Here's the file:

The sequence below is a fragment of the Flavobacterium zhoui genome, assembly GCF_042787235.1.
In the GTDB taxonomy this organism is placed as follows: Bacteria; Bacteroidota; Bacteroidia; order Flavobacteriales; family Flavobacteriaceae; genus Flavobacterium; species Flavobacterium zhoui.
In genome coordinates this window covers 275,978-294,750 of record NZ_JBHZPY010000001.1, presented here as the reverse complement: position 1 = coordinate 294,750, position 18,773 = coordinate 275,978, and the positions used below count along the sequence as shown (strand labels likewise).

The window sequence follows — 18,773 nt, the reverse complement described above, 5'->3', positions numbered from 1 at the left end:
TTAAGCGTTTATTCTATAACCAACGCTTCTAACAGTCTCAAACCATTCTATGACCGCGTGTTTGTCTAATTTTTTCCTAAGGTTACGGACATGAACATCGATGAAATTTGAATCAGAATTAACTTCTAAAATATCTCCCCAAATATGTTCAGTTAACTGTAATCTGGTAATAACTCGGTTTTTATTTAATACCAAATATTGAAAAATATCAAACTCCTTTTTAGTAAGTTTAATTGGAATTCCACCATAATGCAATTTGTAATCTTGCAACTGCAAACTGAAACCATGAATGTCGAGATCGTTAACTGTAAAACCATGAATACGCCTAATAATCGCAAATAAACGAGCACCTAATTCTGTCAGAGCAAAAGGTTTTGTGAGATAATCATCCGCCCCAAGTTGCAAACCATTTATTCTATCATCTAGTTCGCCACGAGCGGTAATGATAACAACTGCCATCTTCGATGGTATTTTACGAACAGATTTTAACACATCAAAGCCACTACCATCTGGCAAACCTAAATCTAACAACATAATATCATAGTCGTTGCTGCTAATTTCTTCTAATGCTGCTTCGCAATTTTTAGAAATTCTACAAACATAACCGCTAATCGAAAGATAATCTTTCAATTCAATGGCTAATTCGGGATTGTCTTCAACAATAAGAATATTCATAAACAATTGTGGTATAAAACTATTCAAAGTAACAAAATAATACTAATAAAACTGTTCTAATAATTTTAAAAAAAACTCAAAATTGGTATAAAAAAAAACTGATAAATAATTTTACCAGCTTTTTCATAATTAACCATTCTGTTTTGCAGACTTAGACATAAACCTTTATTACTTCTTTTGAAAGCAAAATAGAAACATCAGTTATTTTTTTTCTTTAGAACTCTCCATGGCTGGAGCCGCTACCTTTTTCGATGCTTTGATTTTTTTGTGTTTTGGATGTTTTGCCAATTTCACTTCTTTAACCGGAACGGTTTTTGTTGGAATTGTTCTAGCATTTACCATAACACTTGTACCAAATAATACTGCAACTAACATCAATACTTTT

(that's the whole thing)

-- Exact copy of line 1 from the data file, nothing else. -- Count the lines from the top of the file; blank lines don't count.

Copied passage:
The sequence below is a fragment of the Flavobacterium zhoui genome, assembly GCF_042787235.1.